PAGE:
Nancy Franson says
Perfect. When the final prayer of our Lord for his disciples was that they should be one as He and the Father are one, well, we’ve clearly got work to do.
And yes, that same power that raised Christ Jesus from the dead abides in us. Do we believe this? Do I?
Thanks for starting the conversation, and for keeping it going. This needs to be shared, and widely.
You know what astounds me about that prayer, Nancy? It’s here, in John 17:20, 21:
“My prayer is not for them alone. I pray also for those who will believe in me through their message, that all of them may be one, Father, just as you are in me and I am in you. May they also be in us so that the world may believe that you have sent me.” (italics mine)
The world will know Jesus was sent by God, when we figure out how to do this better. That blows me away. Every single time.
Beth Williams says
The suggestions are wonderful ways to show our children that people of different cultures are just like us! No need for biases!! Children today, as well as some adults, need to understand the various cultures of the world. I have a niece who went to China for graduate school. She taught in the university and met her husband there. They are a bi-cultural couple. He is Chinese and she is American. Funny thing their two children were born in America (1) and China (2). The children speak Chinese and English. What a way to grow up and learn!!
Joanne Peterson says
Thank you for recognizing the need for us to look at other people’s stories, work to understand them, and love them. I will look into your book list. It’s a simple way to expose my children more. Our charter school( from school choice) where my kids attend school is more culturally diverse than my first round of kids. My kids just think it’s natural to attend school with kids of different colors than they are, but it made me realize we don’t know many of their stories or cultures. We need to do something about that. I volunteer in the library once a week, and see and talk with the kids, and love hugging and serving them. But, what about their parents, and their stories too? I will need to look into this further.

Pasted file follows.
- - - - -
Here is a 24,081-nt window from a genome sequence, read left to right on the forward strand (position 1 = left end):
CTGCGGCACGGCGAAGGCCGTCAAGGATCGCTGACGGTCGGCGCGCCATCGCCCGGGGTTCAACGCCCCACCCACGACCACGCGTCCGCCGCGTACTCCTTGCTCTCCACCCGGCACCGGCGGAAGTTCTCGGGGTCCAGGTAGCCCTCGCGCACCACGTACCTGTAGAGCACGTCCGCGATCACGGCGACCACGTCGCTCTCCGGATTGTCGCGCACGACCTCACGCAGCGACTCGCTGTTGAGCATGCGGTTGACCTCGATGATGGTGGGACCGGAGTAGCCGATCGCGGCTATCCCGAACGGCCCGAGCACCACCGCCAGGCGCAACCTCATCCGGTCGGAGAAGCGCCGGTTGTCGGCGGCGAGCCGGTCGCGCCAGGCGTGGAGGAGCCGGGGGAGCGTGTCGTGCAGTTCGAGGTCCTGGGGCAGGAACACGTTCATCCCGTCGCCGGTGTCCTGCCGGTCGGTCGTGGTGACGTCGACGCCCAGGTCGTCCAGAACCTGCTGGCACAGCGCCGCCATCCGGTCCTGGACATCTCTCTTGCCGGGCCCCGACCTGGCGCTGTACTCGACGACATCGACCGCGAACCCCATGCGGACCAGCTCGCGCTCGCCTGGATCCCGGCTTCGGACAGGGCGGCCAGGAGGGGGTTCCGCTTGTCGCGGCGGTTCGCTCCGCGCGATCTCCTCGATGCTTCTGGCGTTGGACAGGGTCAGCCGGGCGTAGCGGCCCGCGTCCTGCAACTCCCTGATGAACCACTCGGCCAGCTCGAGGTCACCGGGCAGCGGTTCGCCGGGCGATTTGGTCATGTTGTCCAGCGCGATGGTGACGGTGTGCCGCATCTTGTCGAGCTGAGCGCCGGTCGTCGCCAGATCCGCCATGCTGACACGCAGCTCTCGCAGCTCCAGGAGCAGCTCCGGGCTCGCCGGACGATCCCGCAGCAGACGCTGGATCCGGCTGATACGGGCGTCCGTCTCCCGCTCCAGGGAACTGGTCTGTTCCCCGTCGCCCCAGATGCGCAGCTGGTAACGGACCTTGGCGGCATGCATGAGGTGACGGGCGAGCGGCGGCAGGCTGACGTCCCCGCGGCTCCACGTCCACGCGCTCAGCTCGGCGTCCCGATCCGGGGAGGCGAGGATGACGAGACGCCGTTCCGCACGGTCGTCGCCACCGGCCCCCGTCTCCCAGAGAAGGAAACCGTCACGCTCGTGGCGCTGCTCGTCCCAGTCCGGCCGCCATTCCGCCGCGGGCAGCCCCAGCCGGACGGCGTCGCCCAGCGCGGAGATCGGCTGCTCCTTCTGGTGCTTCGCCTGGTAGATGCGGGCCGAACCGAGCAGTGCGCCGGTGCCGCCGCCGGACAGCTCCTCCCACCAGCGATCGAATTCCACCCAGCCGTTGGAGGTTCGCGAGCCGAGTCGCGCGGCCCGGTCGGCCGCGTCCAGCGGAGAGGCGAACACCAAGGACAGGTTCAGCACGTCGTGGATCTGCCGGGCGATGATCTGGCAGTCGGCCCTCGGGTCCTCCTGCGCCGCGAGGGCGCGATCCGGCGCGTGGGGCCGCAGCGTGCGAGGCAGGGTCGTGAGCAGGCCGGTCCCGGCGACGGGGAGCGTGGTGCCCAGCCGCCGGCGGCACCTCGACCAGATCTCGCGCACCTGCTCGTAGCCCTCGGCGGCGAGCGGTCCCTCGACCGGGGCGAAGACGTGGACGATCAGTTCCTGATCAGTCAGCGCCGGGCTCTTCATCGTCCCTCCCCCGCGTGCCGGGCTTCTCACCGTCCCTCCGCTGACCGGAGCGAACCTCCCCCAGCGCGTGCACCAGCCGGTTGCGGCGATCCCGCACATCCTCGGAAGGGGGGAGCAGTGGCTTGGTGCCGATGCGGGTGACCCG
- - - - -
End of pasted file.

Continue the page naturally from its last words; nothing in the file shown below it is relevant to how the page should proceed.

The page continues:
David Rupert says
Good suggestions… And easy too. Deidra you’ve taught me the value of just Going There. It’s not that hard.
I think you have some great suggestions here, it’s so important to create diversity cross cultures as our normal as it is the normal where my kids go to school but I will use some of the suggestions you have made. What does VBS stand for?
Ah! Thanks so much for asking! VBS is Vacation Bible School. It usually takes place in the summer, is hosted by a church, and is geared toward children. It’s a little bit like Sunday School, but more time and for an entire week.
Michele Morin says
Your suggestions are like open windows in a stuffy room. I’m the crazy, hair-on-fire lady who’s always tracking down kids and volunteers for VBS, and if someone walked up to me and volunteered to bring her kids and help out? I might just start speaking in tongues (and then I’d be fired!).
I’m reading Bev’s comment and thinking that I truly believed, as I was raising my older children, that the “racial thing” was in the past. I live in Maine, so we’re pretty homogenous up here, but even so, we read books with strong female AND male protagonists and that featured a mixture of cultures. I had no idea that we were heading back into the sixties and seventies in ways other than where the waist on my jeans sits.
I’m finding this has affected the way I’m talking about inclusion with my 13 year old whose best buddy is from Ethiopia, but who is hearing alarming truth about violence and ignorance on the news. I’m thankful for your leadership through this maze of thinking and speaking.
Nancy Ruegg says
I was not intentional to give my children multi-ethnic experiences. Those that occurred could be attributed to happenstance only. But our son and daughter-in-law have made their home the gathering place of different cultures on numerous occasions. At one dinner of fourteen people we counted at least seven nationalities represented. You are right, Deidra: there is much richness we can give our children/grandchildren as we come together with people of different backgrounds–“each deeply loved by our God who created us all.” Thank you for the challenge to be more intentional in living this out!
Great ideas! Thank you for the tips. ☺️
Betsy Cruz says
This is great food for thought, Deidra. I grew up in El Paso, TX, and I was in 2nd grade when I learned I was NOT Mexican American. It was a real shocker since all of my friends were. Then my kids grew up in Izmir, Turkey. They feel more Turkish than American. In fact they’re really mixed up since their dad is Salvadoran. Now for 9 months we’re in a city where we get more chance than we’ve ever had to rub shoulders with African Americans. I’m grateful for a new opportunity. All that said, we still need to grow in opening our hearts to others. Thanks for your words today.